Sleep: The Power Of One More Hour
Let’s take a closer look to see just how beneficial sleep can have on us all:
Enhance Physical Performance
Athletes who extended their sleep to at least nine hours each night saw an improvement in their performance. Researchers at Stanford University conducted a study on seven women and five males on a college varsity tennis team, and found their enhanced sleep time resulted in faster sprinting drills and experienced increased hitting accuracy.
Increase Learning and Memory
Sleep has a profound effect on learning and memory. Sleep deprivation can negatively impact learning skills and prevent memories from forming.
Scientists hypothesized that REM (rapid eye movement) sleep plays an essential role in the acquisition of learned material. For instance, California researchers asked volunteers to spend the day mulling solutions to a series of creative problems one morning and would be tested on these in the afternoon that same day.
Half of the volunteers were asked to stay awake during the day and the others were instructed to take a nap. Volunteers who took naps were asleep long enough to enter REM sleep for a significant amount of time, and they were the ones who did 40% better on the test than those who did not nap. REM sleep allowed the volunteers’ brain to work creatively on the problems that had been introduced before sleep.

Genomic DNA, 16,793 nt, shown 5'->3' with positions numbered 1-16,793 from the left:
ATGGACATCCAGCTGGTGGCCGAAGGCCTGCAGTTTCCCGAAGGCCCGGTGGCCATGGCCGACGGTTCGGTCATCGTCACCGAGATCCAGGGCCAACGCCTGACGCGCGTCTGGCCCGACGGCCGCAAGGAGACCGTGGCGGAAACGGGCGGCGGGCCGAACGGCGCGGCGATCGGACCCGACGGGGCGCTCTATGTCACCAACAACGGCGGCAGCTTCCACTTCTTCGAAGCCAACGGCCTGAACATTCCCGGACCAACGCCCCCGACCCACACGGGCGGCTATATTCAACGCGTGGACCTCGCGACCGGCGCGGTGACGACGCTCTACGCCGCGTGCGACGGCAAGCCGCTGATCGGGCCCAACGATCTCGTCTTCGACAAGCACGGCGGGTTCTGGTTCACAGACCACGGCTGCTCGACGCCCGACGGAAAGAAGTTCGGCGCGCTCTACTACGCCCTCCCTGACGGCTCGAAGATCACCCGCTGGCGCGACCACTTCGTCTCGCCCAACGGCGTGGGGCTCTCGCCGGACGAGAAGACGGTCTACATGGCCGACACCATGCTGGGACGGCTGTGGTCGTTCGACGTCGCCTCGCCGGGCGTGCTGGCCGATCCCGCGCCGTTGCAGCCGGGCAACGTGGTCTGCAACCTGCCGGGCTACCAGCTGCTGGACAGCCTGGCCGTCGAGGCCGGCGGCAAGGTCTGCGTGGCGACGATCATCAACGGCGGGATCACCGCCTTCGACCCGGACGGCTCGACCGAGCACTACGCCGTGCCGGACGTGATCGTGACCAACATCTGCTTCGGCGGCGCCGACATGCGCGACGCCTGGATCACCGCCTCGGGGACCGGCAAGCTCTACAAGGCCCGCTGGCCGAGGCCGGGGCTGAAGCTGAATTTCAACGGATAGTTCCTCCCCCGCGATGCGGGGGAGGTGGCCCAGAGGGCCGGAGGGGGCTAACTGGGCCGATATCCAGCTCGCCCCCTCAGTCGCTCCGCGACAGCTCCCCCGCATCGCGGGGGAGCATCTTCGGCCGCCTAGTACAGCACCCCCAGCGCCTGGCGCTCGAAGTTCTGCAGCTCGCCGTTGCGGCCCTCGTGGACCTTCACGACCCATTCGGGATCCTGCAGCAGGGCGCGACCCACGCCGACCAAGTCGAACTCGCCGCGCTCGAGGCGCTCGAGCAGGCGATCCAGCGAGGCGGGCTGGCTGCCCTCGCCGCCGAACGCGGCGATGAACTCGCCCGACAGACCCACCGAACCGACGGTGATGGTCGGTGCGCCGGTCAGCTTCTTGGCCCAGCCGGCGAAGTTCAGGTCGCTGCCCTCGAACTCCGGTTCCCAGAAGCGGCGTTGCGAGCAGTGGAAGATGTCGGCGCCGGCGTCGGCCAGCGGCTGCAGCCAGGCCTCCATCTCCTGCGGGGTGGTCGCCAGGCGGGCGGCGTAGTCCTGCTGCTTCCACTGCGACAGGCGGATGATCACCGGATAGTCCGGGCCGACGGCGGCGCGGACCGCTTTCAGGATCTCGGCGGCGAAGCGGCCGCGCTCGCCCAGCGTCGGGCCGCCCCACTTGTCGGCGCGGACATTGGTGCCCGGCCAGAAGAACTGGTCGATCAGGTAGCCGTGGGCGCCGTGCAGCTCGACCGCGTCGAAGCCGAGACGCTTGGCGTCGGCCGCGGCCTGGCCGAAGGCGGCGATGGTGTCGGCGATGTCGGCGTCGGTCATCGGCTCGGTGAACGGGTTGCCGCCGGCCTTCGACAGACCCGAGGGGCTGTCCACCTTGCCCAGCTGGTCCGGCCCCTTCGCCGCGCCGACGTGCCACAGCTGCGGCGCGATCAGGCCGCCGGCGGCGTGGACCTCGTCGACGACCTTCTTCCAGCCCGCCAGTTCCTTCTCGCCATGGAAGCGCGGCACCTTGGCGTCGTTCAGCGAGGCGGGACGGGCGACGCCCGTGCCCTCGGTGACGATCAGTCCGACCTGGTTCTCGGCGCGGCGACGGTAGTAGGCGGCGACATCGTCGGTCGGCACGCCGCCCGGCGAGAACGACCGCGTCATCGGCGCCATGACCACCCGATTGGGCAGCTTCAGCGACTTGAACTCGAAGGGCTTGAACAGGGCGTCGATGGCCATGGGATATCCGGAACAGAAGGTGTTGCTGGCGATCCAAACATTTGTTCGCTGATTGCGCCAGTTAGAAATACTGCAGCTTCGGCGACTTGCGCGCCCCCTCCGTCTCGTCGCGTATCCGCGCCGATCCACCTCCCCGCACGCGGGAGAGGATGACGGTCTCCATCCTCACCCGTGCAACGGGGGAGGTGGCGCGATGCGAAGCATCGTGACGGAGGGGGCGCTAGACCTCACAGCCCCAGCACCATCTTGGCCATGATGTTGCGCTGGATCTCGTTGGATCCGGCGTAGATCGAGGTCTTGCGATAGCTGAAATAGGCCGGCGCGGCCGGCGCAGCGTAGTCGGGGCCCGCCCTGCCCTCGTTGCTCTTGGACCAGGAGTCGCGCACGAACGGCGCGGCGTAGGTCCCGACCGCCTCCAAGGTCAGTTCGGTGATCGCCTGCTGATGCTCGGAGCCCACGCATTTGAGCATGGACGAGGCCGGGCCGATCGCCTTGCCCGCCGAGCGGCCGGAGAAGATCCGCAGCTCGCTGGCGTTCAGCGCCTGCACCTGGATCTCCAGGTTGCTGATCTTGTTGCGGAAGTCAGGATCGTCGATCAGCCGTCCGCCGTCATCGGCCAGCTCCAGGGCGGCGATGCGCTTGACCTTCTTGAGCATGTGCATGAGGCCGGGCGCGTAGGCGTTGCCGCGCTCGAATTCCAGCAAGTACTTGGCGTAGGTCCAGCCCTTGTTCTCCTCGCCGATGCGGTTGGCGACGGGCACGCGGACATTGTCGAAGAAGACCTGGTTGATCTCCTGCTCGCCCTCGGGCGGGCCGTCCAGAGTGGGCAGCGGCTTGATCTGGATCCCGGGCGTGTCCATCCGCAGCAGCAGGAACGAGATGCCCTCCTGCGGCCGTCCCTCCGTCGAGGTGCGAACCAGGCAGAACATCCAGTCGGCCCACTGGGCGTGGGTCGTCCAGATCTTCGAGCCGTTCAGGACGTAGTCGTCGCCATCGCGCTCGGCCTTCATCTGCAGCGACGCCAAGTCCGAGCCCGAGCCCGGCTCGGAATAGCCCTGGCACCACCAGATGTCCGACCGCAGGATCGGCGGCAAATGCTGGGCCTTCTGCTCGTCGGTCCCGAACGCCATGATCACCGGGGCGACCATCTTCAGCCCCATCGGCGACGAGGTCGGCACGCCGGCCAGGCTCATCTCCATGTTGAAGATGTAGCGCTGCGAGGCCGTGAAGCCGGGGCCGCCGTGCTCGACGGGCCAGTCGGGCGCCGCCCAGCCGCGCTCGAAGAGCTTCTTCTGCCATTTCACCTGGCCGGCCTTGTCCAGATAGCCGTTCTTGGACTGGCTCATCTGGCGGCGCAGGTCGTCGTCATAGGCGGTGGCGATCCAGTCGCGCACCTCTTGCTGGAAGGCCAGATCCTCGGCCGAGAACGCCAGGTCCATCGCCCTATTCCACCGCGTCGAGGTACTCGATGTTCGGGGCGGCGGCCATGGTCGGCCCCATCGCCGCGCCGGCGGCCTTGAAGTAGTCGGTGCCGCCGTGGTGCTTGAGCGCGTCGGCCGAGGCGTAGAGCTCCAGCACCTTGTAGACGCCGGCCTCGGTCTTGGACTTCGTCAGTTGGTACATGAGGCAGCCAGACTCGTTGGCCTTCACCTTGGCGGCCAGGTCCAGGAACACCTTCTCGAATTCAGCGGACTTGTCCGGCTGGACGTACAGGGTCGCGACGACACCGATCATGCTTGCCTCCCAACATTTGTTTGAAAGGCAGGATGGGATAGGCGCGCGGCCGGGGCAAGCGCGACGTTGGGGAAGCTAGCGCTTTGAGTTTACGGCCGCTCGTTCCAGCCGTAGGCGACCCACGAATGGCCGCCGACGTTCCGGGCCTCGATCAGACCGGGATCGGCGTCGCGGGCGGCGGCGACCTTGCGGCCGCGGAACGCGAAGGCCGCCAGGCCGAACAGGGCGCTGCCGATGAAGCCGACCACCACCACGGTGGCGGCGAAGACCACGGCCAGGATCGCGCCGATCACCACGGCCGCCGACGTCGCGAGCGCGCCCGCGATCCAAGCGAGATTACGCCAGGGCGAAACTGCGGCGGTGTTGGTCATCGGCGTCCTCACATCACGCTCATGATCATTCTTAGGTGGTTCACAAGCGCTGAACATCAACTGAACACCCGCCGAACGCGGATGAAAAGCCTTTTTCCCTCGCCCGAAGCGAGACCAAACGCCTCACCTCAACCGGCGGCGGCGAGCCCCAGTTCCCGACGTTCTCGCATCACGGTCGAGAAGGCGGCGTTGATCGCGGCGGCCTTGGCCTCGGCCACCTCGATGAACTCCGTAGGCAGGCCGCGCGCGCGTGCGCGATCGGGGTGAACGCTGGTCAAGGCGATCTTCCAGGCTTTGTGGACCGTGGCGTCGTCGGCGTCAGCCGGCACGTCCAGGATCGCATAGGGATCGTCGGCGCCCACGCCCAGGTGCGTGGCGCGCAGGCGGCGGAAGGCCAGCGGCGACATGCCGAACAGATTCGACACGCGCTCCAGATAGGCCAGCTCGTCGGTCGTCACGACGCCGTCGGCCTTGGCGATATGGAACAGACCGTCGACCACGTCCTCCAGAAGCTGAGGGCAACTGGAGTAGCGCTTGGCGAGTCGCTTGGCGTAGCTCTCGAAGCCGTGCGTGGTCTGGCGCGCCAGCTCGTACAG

Improve Blood Pressure And Hypertension
It is thought that sleep helps stress hormones by blood regulation and keeps your nervous system healthy. If adequate sleep isn’t achieved, your body lacks the ability to regulate these stress hormones and can lead to high blood pressure.
Studies have also been observed carefully to have demonstrated a strong relationship between sleep and hypertension. In particular, a Sleep Heart Health study found those who slept less than 5 hours per night experienced higher frequency of prevalent hypertension.